Election night could provide a quick White House winner, or a flood of mail-in ballots and social division could delay results for weeks
They will know we are Christians by our love,” sang 40 gray-haired members of Blue Ridge Community Church in Happy Jack on a brisk Sunday morning. The refrain could be the motto of the church, but it wasn’t always so.
Happy Jack, an unincorporated area in rural northern Arizona, is home to about 900 year-round residents (mostly retirees or semi-retirees), not including the hunters, campers, and snowbirds.
Blanketed by a pine forest on the side of a rocky mountain, Happy Jack might seem an idyllic setting for the golden years. Yet when Pastor Danny Allen arrived as a fill-in preacher in 2008, he found a divided community. Members of subdivisions with homeowners associations looked down on subdivisions without HOAs. Residents disagreed over how the fire department should be run. Worst of all, Blue Ridge and the other Protestant congregation in town, Calvary Bible Church, were at odds with each other.
Much of the trouble had started in 2003, when Blue Ridge hired as pastor a charismatic, likable man who brought new members into the congregation but clashed with church officers. That pastor led a church split, started Calvary Bible, then two years later resigned and left town amid scandal. The fiasco left hurt feelings between Blue Ridge and the new congregation, Calvary Bible Church.
When Allen took a full-time pastoral job at Blue Ridge in 2010, he and his wife, Janice, found members of the rival congregations avoiding and gossiping about each other.
The Allens were no strangers to adversity and mending broken relationships. They had experienced a personal tragedy in 2003 when their teenage son pleaded guilty in a different county of attempted molestation of his younger adopted siblings. Janice Allen says that after that incident, her family felt like outcasts. She and Danny had to rebuild relationships with their children. The experience taught them everyone has challenges to overcome.
Danny Allen decided to contact the new pastor of Calvary Bible, Mike Owsley. Owsley also desired healing between the congregations, so the two pastors concocted a plan: For Christmas Eve and Easter, they would hold joint services. They both preached hard-hitting sermons about love and putting away strife.
At the time, Blue Ridge was meeting in its original church building, while Calvary was renting from a Mormon congregation. Both churches bought property adjacent to each other and intended to build new facilities, but lacked funds. By 2011, Calvary had an unfinished building shell, and Blue Ridge had held a groundbreaking ceremony.
Happy Jack residents who knew about the split watched the two projects and saw rivalry. Who would “win”?
That summer, the Allens spent their vacation on a cruise. But the weather turned bad, and there was little to do but read and pray. During that time, Danny felt God was prompting him to offer his church’s building fund to Calvary.
He wrestled with the idea for weeks. When he proposed it to his church board members that October, they were surprised but embraced the idea. The following Sunday, the congregation voted to give the money. It also took up an additional special offering for Calvary. The total funds weren’t much—about $2,000—but Blue Ridge congregants further helped by volunteering time and skilled labor: Together, it was enough to finish Calvary’s building before winter.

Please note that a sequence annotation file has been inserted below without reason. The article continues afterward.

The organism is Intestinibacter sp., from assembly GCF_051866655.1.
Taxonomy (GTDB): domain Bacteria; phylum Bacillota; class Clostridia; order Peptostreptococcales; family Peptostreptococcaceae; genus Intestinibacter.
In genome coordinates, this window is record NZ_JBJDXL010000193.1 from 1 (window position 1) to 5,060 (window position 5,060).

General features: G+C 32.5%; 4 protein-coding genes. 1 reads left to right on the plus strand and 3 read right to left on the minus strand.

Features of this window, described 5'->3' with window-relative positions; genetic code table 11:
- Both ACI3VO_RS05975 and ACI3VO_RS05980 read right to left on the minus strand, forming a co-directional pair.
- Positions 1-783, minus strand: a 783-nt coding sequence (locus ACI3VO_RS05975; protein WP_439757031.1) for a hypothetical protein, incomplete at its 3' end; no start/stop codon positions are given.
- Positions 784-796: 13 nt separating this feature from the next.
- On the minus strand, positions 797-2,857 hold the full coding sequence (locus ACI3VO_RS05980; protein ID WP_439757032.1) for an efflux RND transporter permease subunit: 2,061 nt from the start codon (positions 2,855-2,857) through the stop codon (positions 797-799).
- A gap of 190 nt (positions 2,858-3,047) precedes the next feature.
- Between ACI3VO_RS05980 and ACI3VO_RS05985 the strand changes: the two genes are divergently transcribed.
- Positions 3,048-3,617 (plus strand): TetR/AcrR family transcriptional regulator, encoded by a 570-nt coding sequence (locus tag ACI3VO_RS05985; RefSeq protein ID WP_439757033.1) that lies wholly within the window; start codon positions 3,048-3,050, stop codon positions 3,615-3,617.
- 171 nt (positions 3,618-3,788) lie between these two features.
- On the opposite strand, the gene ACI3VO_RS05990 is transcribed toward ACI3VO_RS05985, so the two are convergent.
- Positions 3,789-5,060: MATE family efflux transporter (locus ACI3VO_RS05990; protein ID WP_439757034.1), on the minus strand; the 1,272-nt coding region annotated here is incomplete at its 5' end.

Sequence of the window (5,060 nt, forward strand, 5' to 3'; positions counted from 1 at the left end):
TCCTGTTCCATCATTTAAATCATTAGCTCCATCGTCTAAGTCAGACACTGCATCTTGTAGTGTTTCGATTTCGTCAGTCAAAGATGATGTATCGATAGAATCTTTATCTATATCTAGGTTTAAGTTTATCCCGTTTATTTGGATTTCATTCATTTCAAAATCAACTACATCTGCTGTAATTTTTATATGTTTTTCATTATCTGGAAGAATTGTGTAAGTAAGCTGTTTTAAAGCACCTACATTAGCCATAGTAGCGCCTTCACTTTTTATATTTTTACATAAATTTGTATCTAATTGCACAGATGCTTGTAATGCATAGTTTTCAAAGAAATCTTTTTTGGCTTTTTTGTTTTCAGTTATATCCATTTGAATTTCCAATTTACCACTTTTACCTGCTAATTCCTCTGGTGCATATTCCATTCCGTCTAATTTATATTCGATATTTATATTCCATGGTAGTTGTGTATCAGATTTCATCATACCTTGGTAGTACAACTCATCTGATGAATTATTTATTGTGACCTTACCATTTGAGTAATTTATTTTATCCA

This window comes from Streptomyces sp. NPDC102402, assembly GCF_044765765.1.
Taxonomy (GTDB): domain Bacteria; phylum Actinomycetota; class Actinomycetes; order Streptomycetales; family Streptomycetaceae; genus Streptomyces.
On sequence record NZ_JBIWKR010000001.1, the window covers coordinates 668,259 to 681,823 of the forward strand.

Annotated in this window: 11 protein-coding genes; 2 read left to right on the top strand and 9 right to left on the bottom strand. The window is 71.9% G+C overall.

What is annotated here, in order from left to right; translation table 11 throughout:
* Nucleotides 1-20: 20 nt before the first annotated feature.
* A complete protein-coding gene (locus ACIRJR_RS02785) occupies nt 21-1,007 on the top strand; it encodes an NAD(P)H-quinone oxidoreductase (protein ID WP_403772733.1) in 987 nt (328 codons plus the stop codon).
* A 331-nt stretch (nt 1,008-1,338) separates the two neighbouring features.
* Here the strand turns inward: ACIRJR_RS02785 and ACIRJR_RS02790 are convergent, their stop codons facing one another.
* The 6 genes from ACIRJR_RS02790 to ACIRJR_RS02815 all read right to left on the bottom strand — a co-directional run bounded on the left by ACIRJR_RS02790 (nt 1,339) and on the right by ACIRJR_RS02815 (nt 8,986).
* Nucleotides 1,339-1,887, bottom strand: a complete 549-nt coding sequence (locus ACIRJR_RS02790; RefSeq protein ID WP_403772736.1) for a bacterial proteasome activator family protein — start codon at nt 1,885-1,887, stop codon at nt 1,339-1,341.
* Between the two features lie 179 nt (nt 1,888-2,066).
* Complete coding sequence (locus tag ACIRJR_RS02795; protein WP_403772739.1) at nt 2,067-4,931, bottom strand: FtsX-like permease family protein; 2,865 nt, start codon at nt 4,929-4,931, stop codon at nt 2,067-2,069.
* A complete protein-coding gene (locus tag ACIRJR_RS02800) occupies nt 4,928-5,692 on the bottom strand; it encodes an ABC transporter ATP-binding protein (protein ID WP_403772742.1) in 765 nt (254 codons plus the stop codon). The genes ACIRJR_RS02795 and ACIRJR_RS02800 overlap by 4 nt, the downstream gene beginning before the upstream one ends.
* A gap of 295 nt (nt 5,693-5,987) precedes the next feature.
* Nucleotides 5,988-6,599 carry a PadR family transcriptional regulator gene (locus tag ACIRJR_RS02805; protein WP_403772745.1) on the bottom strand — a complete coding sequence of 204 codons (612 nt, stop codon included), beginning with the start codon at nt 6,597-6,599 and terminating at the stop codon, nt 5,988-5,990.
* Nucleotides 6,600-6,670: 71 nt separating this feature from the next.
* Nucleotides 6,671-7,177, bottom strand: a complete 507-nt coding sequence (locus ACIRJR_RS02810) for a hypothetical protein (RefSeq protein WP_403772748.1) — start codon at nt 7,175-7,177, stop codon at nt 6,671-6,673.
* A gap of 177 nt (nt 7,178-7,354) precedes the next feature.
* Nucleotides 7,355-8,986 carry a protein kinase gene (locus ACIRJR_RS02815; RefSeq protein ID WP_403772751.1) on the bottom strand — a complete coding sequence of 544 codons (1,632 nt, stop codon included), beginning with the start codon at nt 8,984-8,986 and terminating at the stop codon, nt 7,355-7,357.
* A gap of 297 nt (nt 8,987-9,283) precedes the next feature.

Suddenly, members of the community were seeing the two rival churches working together. Some called it a terrible business move. Others began to reevaluate their assessment—and some even visited.
When 2012 arrived, Blue Ridge had zero dollars in its building fund. Soon, donations and workers arrived seemingly from nowhere: When the church needed a plumber, a retired plumbing inspector from Phoenix moved into town. So did an electrician, a general contractor, and an ornamental stoneworker. When Blue Ridge needed a concrete finisher, the county sheriff’s office called to say a man on probation needed to complete over 600 hours of community service—and all he could do was finish concrete. That man came, finished the concrete, taught others how to do it, and started attending Blue Ridge himself. The plumber began attending Calvary.
By Easter 2018, the two congregations held a joint service in Blue Ridge’s almost-finished building for the first time. One hundred and eighty people attended, including visitors, an unusually high number for the small town.
One month later, the congregants had an opportunity to serve their community together when a disaster hit Happy Jack: A wildfire swept through the area and destroyed 32 homes. Blue Ridge’s new building became a base camp for over 20 relief agencies, and church members volunteered every day to hand out food and supplies. Calvary helped by supplying port-a-potties.
At Happy Jack Lodge, where Blue Ridge and Calvary members often gather for food and fellowship after church on Sundays, server Denise McGuire described the town’s change in attitude as like “night and day.” McGuire has lived in the community since the mid-1970s, when she was 7. Five to 10 years ago, she said, members of the two congregations would say of the other, “Oh, that’s not our church.” Now, she noted, they cooperate and hold joint events. Some people even attend both churches. (Church services temporarily closed earlier this year during coronavirus restrictions, but have begun meeting again.)
Church members I spoke to agreed the old rift is history. Pastor Owsley said, “It’s completely healed.”
Pastor Allen attributed the change entirely to God. “It’s all about the kingdom of God: God working through disaster, doing bigger things than us.”